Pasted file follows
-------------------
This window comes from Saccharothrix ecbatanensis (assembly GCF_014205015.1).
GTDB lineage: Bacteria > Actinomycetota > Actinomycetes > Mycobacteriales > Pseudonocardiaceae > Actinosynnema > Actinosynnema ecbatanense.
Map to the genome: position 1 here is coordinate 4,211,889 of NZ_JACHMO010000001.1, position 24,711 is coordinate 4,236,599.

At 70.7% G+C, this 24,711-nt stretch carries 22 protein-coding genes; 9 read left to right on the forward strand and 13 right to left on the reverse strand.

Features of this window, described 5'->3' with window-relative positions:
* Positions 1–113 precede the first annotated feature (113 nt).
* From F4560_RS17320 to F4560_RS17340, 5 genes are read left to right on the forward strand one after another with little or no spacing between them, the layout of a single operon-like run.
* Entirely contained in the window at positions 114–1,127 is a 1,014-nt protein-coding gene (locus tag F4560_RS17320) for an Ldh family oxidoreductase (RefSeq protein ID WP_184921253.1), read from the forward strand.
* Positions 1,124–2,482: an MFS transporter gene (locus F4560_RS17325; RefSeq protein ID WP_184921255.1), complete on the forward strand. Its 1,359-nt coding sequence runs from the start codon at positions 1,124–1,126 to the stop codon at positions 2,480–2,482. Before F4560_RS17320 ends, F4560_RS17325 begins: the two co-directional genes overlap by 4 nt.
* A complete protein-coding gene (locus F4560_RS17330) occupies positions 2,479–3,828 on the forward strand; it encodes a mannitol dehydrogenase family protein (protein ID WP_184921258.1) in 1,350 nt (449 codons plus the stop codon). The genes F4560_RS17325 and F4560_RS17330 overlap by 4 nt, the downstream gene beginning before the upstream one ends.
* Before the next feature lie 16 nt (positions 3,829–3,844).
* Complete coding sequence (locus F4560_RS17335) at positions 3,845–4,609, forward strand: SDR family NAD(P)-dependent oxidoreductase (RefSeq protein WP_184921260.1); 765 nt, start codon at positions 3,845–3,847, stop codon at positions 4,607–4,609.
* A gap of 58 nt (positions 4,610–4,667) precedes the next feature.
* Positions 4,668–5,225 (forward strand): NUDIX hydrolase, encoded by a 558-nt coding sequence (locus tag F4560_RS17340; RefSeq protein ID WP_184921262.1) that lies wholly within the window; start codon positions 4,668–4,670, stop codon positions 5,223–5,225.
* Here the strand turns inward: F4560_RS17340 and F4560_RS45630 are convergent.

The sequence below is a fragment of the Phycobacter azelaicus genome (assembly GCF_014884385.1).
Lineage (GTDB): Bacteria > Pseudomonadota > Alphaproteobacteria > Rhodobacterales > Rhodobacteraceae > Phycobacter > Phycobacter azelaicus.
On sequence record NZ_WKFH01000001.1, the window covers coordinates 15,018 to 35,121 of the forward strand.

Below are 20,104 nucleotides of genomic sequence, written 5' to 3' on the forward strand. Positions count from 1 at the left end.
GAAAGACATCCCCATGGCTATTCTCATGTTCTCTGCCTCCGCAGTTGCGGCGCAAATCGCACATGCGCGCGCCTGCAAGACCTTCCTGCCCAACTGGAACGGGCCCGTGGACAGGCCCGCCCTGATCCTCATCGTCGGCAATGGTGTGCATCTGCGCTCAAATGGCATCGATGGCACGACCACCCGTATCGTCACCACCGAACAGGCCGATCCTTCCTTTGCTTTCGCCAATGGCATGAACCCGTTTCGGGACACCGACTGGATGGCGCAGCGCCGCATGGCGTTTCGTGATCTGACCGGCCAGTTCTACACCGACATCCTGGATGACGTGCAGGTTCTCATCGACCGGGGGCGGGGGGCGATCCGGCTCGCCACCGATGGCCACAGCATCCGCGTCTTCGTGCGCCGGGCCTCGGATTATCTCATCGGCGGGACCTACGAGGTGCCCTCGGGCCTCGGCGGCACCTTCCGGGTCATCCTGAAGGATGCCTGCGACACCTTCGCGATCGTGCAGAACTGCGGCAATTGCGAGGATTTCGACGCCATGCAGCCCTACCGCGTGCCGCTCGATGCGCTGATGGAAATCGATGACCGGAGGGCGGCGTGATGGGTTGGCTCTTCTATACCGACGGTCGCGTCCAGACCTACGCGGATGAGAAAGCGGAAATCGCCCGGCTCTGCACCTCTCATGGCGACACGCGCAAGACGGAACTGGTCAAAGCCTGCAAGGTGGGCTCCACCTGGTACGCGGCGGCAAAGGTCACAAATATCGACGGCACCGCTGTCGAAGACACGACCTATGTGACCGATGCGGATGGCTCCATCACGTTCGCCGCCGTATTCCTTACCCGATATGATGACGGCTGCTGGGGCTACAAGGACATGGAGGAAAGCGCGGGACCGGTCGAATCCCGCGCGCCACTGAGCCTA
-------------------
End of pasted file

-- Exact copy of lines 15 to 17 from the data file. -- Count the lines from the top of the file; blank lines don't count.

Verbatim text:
* Here the strand turns inward: F4560_RS17340 and F4560_RS45630 are convergent.

The sequence below is a fragment of the Phycobacter azelaicus genome (assembly GCF_014884385.1).
Lineage (GTDB): Bacteria > Pseudomonadota > Alphaproteobacteria > Rhodobacterales > Rhodobacteraceae > Phycobacter > Phycobacter azelaicus.